Fansubbing: a treat or a threat?
Over the last few years, the fansubbing phenomenon has been thoroughly discussed among audiovisual translators. The main concerns are: can fansubbing replace the work of many professional and qualified translators? Is this wide-spread practice influencing the industry in terms of rates and quality standards?
A few facts about fansubbing
• “A fansub (short for fan-subtitled) is a version of a foreign film or foreign television program which has been translated by fans”;
• The first fansubbers translated Japanese anime and shared them with other fans who couldn’t otherwise have access to them;
• The first distribution media of fansubbed material was VHS and Betamax tapes, which were very difficult to find and were therefore very expensive;
• Modern fansubbing is called digital fansubbing (digisubbing) and, thanks to major technological advancements such as high-speed internet services, digisubs can now guarantee higher quality in a shorter time. [Source: Wikipedia]
Let me say something first. I watch fansubbed programs on a daily basis. I’m a TV-series addict and – if I don’t have to work, of course – watch at least three TV-show episodes a day. My partner, who is also on the dubbed-shows-are-not-the-same-thing team, prefers watching his favourite programmes in English, but still needs subtitles for a deeper understanding.
How fansubbers work
Fansubbers typically work in group. The workload is divided up. The final translation is then reviewed and one or two other people perform quality checks (mostly concerning synchronisation.)
Here is a small list of what I think are the pros and cons of fansubbing.
• Delivery time: a 40-minute episode is usually available 24 hours (sometimes even less) after it is broadcast abroad;
• Easier access: more people can enjoy their favourite shows without having to wait days or even months for the official dubbed/subtitled versions;
• Recent graduates/students: joining a fansubbing community might be a good way to put into practice what you have learnt during your studies. I strongly believe though that, in a résumé, this should be not listed as professional experience. I think volunteer activities or hobbies might be the right category. This is, of course, my opinion.
There is a general lack of quality as far as translation is concerned.
• Word-for-word translations are often the main course of action, also because fansubbers generally do not watch the video, thus losing many important references (gestures, inflections, context, etc.) given by the action developing on screen. This is particularly obvious in cases like this:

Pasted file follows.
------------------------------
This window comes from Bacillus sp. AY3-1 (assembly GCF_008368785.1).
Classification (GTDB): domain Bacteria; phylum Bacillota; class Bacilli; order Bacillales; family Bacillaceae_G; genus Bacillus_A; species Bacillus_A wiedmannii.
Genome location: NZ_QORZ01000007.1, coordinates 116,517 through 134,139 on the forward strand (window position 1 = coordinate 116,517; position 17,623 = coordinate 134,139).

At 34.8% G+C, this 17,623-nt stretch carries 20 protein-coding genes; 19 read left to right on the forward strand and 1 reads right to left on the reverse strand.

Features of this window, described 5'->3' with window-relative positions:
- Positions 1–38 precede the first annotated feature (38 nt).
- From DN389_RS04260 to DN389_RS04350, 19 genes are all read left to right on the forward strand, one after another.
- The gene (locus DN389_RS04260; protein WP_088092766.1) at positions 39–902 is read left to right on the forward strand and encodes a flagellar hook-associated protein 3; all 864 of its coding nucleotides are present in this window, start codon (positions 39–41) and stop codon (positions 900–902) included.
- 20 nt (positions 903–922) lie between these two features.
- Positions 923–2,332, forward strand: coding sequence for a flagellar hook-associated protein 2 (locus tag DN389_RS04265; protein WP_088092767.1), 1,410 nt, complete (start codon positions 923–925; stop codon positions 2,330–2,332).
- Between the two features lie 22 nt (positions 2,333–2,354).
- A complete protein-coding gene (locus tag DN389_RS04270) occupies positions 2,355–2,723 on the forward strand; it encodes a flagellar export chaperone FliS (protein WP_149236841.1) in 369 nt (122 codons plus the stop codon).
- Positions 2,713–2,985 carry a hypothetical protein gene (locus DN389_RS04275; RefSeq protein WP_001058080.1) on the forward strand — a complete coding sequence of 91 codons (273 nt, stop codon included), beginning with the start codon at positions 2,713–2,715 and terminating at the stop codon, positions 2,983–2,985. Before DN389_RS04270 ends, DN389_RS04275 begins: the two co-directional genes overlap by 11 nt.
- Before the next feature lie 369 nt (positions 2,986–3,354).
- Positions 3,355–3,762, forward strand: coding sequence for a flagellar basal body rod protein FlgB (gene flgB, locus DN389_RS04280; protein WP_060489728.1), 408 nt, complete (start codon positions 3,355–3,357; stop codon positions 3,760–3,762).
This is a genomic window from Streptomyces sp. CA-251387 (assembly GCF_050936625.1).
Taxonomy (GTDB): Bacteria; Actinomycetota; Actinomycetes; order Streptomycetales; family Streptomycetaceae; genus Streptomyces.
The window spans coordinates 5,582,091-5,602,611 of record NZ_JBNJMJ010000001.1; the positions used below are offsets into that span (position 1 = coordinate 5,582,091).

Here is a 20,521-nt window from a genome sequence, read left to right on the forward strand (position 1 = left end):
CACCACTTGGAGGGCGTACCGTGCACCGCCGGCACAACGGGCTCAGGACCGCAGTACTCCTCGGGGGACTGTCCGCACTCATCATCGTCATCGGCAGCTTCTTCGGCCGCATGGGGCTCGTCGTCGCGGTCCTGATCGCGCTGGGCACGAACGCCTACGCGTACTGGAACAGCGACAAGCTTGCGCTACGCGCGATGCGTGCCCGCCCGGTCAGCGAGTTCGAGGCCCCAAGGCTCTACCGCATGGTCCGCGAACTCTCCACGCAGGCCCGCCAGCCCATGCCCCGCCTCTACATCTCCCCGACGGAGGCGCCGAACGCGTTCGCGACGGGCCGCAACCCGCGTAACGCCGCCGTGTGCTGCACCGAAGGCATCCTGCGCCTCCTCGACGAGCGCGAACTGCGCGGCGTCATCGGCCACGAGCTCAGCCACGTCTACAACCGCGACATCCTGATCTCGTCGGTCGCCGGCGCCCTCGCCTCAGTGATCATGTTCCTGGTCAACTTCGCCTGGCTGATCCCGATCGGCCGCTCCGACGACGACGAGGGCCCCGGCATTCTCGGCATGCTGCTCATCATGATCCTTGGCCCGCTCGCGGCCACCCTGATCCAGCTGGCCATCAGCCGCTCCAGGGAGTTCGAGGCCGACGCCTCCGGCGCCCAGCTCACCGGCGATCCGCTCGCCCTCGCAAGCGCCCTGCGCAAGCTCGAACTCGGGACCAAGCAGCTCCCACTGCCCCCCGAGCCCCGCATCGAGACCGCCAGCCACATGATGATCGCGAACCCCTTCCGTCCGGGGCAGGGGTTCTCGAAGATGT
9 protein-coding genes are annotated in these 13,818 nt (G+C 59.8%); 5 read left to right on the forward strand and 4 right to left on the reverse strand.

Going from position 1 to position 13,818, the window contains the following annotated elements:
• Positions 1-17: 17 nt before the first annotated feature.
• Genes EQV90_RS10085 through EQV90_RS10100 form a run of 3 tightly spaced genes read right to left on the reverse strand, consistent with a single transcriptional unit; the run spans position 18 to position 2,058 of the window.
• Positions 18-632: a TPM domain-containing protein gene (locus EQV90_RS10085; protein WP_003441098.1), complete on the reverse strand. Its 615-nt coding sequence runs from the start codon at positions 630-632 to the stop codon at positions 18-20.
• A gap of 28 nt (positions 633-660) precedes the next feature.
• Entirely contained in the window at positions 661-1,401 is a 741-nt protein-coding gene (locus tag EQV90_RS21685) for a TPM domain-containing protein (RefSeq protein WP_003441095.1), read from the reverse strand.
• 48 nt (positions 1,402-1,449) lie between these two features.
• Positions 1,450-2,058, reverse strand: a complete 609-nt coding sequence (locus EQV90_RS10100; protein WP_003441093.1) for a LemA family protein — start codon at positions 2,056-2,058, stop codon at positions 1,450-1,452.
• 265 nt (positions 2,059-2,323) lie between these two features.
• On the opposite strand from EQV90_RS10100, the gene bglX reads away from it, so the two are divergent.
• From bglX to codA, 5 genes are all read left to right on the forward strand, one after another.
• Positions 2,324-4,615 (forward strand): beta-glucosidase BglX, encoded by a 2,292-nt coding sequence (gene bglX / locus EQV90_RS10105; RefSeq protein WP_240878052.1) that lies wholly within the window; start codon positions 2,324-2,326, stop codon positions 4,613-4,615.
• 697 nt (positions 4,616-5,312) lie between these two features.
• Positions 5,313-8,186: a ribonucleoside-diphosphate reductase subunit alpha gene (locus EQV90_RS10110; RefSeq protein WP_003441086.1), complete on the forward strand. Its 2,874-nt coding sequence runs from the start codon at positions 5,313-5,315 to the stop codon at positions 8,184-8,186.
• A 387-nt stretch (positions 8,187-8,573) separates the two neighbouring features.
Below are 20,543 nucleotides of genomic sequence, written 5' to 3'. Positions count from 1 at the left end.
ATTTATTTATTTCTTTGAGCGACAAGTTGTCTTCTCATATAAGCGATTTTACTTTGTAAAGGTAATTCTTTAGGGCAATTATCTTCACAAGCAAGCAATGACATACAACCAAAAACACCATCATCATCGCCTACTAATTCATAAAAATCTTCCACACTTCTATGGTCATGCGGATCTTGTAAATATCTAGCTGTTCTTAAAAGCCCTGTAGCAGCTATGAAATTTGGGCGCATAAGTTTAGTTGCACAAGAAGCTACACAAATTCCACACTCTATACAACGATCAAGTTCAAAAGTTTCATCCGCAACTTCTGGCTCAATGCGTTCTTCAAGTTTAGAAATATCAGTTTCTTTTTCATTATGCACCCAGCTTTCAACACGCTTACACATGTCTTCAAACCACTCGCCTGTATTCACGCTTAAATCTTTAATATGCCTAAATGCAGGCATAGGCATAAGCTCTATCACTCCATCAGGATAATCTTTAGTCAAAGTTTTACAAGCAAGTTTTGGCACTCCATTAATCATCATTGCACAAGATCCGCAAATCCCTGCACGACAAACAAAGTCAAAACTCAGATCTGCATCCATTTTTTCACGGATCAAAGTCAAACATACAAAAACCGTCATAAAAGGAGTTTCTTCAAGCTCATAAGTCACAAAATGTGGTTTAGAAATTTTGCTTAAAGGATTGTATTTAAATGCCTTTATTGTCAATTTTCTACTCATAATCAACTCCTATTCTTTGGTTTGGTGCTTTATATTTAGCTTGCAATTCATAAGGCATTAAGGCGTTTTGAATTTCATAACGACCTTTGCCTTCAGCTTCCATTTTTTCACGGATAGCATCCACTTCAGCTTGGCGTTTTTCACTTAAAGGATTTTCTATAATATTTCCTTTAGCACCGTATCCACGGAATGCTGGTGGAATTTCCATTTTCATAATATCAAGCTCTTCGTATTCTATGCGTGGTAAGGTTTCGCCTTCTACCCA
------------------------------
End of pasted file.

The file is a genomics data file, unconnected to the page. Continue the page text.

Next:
Dominion, season 1, episode 5 – David gives Claire a pendant, which once belonged to his wife. At a party, he tells her, “My goodness, it truly shines.” Here’s what the Italian viewers read and saw:
Back translation: “Gosh, you are radiant.”
If the translator had actually watched the video, he/she would have noticed that Claire touches the pendant right after David’s line, which also explained the use of the third-person pronoun. Let’s suppose the translator just made a mistake, then why hasn’t the reviewer done anything about it?
• Many fansubbers have quite a good grasp of the English language, others… not so much! Let’s have a look at this translation:
Under the Dome, season 2, episode 12 – Rebecca is a doctor and she really can’t understand why Melanie is sick. She is not ready to admit that there might be no scientific explanation. “I’m gonna find out why you’re sick”, says Rebecca, and Melanie replies: “”Not knowing makes you mad, huh?”
Back translation: “I didn’t realise you were so worried, huh?”
I suppose that in this case the translator just guessed the possible translation; maybe he/she didn’t have the original script and/or audio track. Maybe he/she just ignored the context and did his/her best to find a solution. I think it is inevitable to miss the general picture when the final translation is the result of the work of four or five people!
There are also other technical issues regarding subtitling standards that I have intentionally overlooked in the examples above, such as maximum characters per line, truncation, reading speed, interjections, repetitions, etc., which I do not expect them to follow for the only reason that they are NOT professional subtitlers.
Should fansubbing be seen as a threat to professionals or a treat for a wider range of viewers?
Unfortunately, the main consequence of fansubbing is that many people now think that subtitling is something anyone can do, that it is easy, so what would be the point of hiring a professional? Of course we know this is absolute nonsense. What happens though when a lot of international film festivals (this is very common in Italy) accepts only volunteer subtitlers? Or when a TV channel proudly announces that its programmes are now subtitled by one of the major fansubbing community in Italy? How does this affect quality standards?
In my opinion, fansubs are a real threat only when dealing with people who do not really understand what subtitling is. In terms of quality, there’s no contest. The importance of quality just cannot be underestimated and, in the long run, even those people who now think that subtitling – and translation in general – is just a piece of cake will change their mind.
What do you think about fansubbing? Do you agree with my view?
Leave a comment in the box below. I would love to know your opinion.